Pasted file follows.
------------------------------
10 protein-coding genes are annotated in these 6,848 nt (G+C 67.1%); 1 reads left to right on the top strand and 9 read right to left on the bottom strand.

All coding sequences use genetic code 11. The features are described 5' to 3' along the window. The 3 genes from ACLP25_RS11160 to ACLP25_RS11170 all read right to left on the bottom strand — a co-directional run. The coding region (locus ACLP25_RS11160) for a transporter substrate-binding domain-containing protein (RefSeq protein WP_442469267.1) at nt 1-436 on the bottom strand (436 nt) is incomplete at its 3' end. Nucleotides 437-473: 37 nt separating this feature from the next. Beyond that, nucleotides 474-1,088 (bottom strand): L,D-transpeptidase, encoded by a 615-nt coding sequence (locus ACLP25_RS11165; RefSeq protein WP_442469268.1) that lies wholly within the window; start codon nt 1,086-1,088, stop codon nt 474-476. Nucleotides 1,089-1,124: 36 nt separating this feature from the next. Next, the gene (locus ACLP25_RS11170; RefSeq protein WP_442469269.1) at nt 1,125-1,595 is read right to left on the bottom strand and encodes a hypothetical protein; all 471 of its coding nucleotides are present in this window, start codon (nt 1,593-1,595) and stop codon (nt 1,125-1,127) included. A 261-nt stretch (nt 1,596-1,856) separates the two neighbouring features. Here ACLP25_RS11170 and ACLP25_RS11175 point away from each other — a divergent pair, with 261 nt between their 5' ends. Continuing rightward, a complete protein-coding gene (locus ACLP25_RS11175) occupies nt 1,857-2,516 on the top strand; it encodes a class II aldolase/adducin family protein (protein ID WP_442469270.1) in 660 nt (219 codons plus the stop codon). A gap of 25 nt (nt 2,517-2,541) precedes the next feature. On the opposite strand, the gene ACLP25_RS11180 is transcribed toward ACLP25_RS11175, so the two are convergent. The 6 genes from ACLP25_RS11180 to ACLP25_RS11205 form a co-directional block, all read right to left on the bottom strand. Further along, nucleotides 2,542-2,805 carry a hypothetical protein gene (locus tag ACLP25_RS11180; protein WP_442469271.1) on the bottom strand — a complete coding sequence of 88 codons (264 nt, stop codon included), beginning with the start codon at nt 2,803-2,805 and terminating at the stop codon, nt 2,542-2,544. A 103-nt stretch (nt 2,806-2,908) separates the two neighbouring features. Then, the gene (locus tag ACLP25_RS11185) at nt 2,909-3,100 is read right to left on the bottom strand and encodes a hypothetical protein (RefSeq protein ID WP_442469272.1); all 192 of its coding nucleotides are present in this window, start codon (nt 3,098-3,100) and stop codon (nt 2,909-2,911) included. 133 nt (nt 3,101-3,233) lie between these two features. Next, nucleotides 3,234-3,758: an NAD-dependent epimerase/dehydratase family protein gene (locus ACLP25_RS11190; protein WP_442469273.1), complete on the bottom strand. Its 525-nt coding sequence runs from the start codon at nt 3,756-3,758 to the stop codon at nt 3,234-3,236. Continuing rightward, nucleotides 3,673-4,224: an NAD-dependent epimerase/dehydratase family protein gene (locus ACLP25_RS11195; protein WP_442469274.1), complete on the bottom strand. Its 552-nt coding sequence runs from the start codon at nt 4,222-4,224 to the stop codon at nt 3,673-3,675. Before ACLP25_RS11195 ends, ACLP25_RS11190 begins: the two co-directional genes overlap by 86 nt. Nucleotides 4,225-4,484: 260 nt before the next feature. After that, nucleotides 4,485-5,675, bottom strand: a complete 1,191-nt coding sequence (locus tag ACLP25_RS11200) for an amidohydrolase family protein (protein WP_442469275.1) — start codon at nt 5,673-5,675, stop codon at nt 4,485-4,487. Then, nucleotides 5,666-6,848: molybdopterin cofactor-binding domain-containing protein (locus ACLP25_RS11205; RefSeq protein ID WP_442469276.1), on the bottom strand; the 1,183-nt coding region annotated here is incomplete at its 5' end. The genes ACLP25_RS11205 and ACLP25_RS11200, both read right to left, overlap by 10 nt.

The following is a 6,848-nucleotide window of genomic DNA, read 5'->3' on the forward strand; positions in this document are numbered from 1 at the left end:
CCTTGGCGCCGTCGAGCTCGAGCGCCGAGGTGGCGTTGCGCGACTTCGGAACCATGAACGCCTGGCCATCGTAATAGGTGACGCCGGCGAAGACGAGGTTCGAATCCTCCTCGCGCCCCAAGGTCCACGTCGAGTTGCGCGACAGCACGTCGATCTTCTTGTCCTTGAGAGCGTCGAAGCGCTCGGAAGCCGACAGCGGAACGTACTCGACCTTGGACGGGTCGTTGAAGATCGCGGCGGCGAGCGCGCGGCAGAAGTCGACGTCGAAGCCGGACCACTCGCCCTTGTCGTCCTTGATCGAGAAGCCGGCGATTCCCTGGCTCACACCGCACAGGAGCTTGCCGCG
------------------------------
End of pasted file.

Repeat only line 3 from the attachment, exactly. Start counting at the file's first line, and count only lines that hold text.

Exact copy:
The following is a 6,848-nucleotide window of genomic DNA, read 5'->3' on the forward strand; positions in this document are numbered from 1 at the left end: